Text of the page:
Everyone Has a Story to Tell

September, 2020

The Saskatchewan History and Folklore Society (SHFS) believes that everyone has a story to tell and every story is important. This past year, the organization continued its innovative programming designed to give more and more young people the chance to share their stories with the rest of Saskatchewan.

Its recent program, Living in Saskatchewan Youth Storytelling Project, invites youth from different backgrounds – Indigenous and non-Indigenous – to share their stories.

According to Kristin Enns-Kavanagh, executive director at SHFS, not only did youth get to share their stories, they also had the opportunity to learn performing art skills, and connect and engage with other cultures. Non-Indigenous participants also had the chance to learn about Indigenous cultures.


“Being together and working on art projects creates a great way for all participants to learn, both formally and informally, about Indigenous cultures,” she says, adding that one newcomer youth and his father indicated that they did not know about Indigenous protocols such as offering tobacco and had not seen a Powwow dancer before. “They were happy to have that opportunity.”


The youth are coached by professional artist mentors, such as Marcel Petit, Danica Lorer, Curtis Peeteetuce, Wanita Bird, and MacKenzie Dawson. Since the project started, Enns-Kavanagh says many youth are developing storytelling skills and sparking storytelling work in communities. “We hope to build skilled storytellers who can start to conduct similar projects on their own, in their own communities, (and) on their own terms.”


She shares how the project has helped one youth find her voice. “At the start of year one, we asked the youth, ‘what is one thing you'd like to take away from this project?’ One young girl wrote, ‘confidence to speak up.’ At the Year One final celebration, this same girl was a co-presenter with another participant.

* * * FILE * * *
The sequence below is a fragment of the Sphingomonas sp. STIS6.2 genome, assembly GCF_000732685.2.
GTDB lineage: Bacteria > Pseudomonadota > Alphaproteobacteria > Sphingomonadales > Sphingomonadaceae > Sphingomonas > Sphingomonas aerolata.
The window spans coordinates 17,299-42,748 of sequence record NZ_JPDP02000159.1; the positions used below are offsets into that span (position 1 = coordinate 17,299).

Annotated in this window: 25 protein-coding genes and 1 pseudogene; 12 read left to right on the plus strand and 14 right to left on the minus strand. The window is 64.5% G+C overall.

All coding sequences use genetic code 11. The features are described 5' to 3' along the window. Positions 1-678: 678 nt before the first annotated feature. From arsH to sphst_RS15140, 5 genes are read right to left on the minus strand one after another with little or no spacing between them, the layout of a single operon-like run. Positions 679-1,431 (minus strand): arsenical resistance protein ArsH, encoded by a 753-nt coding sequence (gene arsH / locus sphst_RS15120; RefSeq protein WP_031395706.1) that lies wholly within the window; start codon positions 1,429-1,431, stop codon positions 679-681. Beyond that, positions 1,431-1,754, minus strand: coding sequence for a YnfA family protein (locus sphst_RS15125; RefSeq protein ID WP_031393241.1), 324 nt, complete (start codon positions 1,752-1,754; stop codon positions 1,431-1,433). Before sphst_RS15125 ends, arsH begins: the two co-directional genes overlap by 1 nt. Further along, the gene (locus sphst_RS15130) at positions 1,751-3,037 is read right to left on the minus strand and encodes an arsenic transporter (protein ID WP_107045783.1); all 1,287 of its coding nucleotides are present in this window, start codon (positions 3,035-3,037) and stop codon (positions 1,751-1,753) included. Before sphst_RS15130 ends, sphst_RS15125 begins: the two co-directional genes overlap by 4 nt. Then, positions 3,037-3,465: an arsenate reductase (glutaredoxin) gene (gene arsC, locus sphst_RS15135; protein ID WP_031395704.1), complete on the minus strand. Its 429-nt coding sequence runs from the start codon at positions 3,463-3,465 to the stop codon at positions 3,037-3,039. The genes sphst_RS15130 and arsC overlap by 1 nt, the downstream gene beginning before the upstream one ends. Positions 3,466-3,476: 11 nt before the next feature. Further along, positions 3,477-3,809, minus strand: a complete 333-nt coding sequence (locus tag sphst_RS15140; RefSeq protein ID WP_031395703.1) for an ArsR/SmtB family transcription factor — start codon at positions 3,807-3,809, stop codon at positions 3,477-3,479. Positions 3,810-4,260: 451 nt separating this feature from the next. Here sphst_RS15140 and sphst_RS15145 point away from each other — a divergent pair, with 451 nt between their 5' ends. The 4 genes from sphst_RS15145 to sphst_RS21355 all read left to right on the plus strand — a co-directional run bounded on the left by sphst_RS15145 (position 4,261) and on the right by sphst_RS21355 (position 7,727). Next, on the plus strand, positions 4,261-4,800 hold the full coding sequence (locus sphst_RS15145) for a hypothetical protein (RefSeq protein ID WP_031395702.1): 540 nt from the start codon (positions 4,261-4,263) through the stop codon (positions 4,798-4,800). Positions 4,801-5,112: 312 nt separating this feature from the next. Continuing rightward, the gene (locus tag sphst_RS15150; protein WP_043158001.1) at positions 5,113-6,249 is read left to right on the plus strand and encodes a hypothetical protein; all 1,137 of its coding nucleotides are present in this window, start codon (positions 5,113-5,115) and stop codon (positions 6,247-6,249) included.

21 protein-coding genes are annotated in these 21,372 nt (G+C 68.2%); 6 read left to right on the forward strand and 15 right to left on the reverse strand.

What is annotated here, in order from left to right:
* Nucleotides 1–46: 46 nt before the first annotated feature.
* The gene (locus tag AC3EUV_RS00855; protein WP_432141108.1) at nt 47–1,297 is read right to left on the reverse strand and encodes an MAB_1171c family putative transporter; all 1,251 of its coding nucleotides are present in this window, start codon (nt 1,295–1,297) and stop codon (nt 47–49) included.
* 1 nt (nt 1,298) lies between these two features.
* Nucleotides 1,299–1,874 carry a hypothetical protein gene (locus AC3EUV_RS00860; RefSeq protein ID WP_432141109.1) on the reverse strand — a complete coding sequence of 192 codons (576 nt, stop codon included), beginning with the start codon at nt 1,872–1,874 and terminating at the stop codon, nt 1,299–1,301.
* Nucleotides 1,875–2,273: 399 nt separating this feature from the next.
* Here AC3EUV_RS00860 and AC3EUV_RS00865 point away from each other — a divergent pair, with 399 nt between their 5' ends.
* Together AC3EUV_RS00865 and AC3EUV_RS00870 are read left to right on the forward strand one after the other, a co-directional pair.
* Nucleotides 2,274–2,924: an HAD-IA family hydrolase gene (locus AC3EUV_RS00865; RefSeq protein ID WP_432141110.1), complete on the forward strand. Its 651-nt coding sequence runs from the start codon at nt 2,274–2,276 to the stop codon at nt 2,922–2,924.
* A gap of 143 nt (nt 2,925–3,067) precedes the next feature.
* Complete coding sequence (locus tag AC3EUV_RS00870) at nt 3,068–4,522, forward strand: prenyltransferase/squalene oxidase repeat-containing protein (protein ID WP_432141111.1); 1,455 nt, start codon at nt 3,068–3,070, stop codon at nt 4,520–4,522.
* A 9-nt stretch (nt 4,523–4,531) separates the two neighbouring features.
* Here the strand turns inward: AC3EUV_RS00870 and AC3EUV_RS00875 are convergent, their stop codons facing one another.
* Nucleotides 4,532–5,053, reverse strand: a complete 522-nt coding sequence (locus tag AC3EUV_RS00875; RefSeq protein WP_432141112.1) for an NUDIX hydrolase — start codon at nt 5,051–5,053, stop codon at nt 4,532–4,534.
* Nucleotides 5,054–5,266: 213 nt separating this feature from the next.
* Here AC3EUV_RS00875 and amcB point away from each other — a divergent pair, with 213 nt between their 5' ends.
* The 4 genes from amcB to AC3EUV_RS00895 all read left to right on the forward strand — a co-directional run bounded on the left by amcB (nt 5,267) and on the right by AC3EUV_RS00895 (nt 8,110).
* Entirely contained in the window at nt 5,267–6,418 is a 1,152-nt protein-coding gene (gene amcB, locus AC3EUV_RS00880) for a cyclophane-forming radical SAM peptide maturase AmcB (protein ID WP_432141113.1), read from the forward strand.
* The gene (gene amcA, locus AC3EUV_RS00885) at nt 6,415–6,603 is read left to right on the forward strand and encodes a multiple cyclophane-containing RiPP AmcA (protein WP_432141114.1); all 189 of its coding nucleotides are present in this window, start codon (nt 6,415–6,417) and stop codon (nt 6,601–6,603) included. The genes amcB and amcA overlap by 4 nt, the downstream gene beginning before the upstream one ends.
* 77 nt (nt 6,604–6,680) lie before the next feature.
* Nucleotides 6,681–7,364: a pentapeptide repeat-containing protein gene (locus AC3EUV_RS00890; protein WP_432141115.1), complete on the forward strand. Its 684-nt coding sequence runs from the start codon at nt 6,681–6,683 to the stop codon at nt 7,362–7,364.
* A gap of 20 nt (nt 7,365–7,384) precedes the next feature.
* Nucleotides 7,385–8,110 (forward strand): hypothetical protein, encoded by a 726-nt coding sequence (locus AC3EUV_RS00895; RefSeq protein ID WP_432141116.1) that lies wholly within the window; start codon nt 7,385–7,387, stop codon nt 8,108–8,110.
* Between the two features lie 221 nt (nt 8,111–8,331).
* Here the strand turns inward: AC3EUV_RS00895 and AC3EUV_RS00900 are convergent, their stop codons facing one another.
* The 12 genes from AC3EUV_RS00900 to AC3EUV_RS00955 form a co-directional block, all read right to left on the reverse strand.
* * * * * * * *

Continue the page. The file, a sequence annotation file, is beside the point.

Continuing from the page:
When her co-presenter MC unexpectedly dropped out of the public event, she carried on and acted as MC on her own.”

While encouraging the youth to tell their stories is important, Enns-Kavanagh says they also help the youth understand the emotional parts of storytelling. “Because we are not set up, within the immediate project team, to support telling stories of traumatic experiences, we encourage the young people to focus on stories about resilience and family connections in their lives,” she says. “It is important that participants come away with the confidence to say ‘no’ to sharing, if they deem it necessary, because sometimes people are asked to share traumatic experiences publicly, without regard to potential emotional impacts.”
The three-year project, which began in 2018, has continued through 2019. Since starting the program, SHFS has held over 15 workshops each year, reaching over 80 participants; 20 of these youth have completed the entire program and received a certificate. SHFS, which receives operational funding from Sask Lotteries, is committed to supporting storytelling in the province.